Delays, delays, delays.
Yesterday the ITC had a deadline in the investigation of S3 Graphics' complaint against Apple, but instead of a ruling, the U.S. trade agency and quasi-judicial authority announced that it pushed back the target date for its Commission determination by six days until Monday, November 21, 2011. The Commission is the six-member decision-making body at the top of the ITC. Administrative Law Judges make preliminary decisions, but the Commission has the final say.
What lends the case particular significance is that S3 Graphics is being acquired by HTC, so any headway it makes could give the Taiwanese handset maker leverage, though I tend to doubt that the combined power of HTC and S3 Graphics is going to force Apple into a settlement anytime soon.
In early September I analyzed the issues the Commission appears to take a particular interest in. At that stage, I concluded that Apple's iOS devices (iPhone, iPad, iPod) were, very likely, on the safe side but for Apple's Macintosh computers, the final ITC ruling could be better or worse than the ALJ's initial determination.
HTC's first ITC complaint against Apple increasingly unlikely to go anywhere
The ITC is also investigating HTC's own first ITC complaint against Apple. The initial determination on that one was handed a month ago and found HTC's asserted patent claims valid, but not infringed by Apple. HTC obviously asked for a Commission review, and Apple, equally obviously, filed only a "contingent petition for review", meaning that Apple would prefer for the Commission to adopt the initial determination as the final ruling, but in the event it decides to take a closer look, Apple reserves the right to raise some additional issues in order to up the ante for HTC.
Those petitions aren't in the public record at this stage (redacted versions will become available later), but the headlines are public and show what the parties' want. Based on the public headlines, the ITC staff (the Office of Unfair Import Investigations) didn't ask for a review, a fact that doesn't make things easier for HTC. I wouldn't want to attach too much weight to the OUII (staff) recommendations: the ALJs and the Commission very frequently disagree with the OUII.
But both the ALJ and the OUII are independent, so if they concur that HTC has no case, then that's a certain indication.
I think that Apple and HTC are going to continue to fight for quite some more time. And this includes S3 Graphics as well as, in the opinion of many observers, VIA Technologies, which sued Apple in September over CPU patents. The target date for the final ITC ruling on Apple's first ITC complaint against HTC is December 6, but whatever the outcome may be, I believe the fight will rage on for some more time, and continue to escalate.
Almost five weeks after the hearing, still no decision on Apple's motion for a US-wide preliminary injunction against Samsung
Another important Apple v. Android decision is outstanding in federal court. On October 13, 2011 -- more than a month ago -- the United States District Court for the Northern District of California held a hearing on Apple's motion for a preliminary injunction against four Samsung products. At the hearing, the judge reportedly said she was going to make a decision soon, but apparently not that soon. The hearing took place almost five weeks ago, and I thought there was going to be a decision within a couple of weeks.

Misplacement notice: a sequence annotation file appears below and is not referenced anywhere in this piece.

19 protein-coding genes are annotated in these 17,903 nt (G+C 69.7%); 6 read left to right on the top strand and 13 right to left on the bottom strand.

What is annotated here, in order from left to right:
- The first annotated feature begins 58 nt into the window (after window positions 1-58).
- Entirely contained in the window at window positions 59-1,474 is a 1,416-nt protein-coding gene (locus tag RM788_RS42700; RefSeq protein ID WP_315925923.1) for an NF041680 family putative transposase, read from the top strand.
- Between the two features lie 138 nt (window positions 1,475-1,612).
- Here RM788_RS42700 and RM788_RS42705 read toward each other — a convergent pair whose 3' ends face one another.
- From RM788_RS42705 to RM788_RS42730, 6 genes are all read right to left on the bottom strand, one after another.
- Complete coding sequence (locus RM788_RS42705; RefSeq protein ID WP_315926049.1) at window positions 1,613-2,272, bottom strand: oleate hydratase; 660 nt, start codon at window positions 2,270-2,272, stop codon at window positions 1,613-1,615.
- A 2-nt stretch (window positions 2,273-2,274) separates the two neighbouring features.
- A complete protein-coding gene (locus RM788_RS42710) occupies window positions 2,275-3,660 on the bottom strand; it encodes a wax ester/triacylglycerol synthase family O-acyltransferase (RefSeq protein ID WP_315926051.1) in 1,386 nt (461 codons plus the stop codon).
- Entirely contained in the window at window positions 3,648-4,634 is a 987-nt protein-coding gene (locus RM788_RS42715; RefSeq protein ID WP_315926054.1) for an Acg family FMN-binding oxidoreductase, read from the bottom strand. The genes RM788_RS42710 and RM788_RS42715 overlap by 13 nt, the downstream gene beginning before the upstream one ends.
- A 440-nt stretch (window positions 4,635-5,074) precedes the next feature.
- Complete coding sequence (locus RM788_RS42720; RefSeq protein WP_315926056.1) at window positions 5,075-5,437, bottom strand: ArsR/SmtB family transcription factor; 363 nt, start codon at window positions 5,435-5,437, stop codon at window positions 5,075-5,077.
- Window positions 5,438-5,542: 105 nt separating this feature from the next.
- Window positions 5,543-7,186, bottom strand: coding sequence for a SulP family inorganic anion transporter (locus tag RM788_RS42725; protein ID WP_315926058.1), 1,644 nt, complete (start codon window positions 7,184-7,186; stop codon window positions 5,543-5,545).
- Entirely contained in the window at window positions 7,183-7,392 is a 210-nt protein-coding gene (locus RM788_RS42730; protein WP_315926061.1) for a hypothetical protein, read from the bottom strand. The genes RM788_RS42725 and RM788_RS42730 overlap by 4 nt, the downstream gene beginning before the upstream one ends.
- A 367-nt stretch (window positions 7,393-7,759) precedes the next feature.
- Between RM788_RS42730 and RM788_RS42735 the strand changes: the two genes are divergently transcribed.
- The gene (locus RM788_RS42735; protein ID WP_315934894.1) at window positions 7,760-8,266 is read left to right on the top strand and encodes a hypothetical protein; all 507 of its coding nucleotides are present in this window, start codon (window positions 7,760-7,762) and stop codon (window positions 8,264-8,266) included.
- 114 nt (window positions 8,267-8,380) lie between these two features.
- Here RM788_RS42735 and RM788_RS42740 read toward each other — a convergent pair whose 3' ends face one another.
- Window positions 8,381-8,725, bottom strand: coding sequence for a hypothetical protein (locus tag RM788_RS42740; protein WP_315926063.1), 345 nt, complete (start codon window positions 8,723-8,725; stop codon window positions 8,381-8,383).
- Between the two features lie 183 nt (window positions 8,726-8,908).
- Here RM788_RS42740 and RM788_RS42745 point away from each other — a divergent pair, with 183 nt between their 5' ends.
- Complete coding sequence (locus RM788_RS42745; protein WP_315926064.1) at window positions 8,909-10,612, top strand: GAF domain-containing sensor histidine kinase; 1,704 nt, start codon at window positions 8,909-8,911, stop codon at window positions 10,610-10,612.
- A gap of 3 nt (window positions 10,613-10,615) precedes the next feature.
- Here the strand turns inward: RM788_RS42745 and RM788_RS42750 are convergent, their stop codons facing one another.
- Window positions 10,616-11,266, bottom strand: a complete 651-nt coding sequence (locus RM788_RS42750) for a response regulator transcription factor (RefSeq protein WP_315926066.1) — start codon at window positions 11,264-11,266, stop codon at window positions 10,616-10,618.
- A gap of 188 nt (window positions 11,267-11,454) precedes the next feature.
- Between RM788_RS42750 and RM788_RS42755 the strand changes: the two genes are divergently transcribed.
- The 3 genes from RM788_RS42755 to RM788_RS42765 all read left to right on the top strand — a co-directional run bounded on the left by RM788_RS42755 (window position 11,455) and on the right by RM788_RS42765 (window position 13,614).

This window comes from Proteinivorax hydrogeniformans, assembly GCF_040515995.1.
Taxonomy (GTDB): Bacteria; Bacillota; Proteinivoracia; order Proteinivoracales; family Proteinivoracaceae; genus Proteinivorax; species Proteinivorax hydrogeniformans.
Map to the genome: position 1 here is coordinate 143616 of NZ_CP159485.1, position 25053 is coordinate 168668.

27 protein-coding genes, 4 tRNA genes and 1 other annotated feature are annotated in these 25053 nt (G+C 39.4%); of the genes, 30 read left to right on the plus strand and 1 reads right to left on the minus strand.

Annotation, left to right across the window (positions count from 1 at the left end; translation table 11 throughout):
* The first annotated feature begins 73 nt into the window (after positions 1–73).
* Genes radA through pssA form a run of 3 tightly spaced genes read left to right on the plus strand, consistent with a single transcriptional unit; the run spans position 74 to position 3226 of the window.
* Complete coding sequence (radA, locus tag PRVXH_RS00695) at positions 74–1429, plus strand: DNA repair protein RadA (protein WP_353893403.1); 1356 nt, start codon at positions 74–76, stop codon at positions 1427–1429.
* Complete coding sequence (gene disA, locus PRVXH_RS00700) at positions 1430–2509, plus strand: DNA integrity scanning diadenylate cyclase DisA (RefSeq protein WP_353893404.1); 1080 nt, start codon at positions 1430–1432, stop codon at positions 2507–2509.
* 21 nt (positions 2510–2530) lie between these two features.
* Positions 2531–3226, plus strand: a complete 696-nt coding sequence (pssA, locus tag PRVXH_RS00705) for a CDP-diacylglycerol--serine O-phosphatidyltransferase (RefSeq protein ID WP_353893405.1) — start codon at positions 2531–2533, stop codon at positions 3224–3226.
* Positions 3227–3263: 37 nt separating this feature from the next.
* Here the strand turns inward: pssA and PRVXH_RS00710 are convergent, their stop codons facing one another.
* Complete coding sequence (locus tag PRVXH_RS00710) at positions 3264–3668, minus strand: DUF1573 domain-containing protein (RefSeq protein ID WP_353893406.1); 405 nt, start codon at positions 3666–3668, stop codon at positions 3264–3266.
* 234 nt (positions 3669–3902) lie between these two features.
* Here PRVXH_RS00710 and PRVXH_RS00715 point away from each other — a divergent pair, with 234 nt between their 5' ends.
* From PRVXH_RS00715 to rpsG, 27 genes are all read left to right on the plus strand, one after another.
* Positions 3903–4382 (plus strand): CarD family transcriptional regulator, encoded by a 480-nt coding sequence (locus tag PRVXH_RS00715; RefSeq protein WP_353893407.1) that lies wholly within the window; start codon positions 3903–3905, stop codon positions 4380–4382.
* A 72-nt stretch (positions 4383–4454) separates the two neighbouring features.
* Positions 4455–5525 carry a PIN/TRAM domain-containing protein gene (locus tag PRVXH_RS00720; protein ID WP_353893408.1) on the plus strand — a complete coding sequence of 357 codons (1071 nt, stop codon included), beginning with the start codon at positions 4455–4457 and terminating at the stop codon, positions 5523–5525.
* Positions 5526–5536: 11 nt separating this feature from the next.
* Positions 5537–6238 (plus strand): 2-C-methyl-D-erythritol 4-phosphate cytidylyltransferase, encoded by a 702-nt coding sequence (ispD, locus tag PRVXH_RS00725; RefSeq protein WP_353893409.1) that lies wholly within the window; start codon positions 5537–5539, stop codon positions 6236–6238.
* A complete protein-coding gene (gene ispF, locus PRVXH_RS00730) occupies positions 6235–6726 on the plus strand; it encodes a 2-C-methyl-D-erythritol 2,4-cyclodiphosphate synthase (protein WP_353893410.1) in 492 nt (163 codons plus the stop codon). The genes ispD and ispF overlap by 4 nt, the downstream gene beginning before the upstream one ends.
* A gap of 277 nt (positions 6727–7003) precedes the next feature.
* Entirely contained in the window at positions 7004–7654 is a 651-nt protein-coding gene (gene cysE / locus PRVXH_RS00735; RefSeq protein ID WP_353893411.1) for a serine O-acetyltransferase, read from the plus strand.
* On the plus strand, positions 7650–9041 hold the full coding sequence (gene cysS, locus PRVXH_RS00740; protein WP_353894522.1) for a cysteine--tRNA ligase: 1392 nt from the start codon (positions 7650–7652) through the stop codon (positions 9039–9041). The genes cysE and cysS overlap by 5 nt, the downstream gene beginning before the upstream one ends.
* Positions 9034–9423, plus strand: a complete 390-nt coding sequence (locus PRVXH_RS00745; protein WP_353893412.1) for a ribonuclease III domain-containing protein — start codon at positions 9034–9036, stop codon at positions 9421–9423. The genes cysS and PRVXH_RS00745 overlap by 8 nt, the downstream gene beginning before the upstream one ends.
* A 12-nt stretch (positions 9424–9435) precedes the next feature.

I urge everyone not to engage in excessive speculation over what this may or may note indicate for the outcome. There can be any number of reasons, and the delay per se doesn't bode well or ill for any party. That said, there are two hard facts:
For Samsung, every day without an injunction is a day that it can continue to sell products to its resellers (carriers and retail channel). At this stage, it's possible that the most important ones of Samsung's U.S. resellers have large quantities of the accused products in their warehouses and will be fine for the remainder of the Christmas Selling Season.
But this also means that the delay has, in and of itself, weakened the public interest arguments made by Verizon and T-Mobile against a preliminary injunction. Those carriers argued that this Christmas Selling Season was going to be a very important period for the adoption of 4G services in the United States, and that Samsung's devices would have to be available at this critical juncture.
Back in the summer I thought that if Apple won a preliminary injunction in the U.S. against Samsung, this dispute might reach a tipping point and increase the prospects of a near-term settlement. But having monitored the worldwide escalation of this spat, I don't think so anymore. A US-wide preliminary injunction would definitely hurt Samsung's revenue production in its largest market, but it wouldn't be the end of Samsung's aspirations as a device maker. It could force Samsung to modify the physical appearance of some of its products for the U.S. market, and that would matter a great deal to Apple, but it wouldn't be the end of the world for Samsung. In order to prevail, Apple will need to enforce utility patents (hardware and software patents) in several major markets, and will furthermore have to fend off Samsung's assertions of allegedly standards-essential patents.
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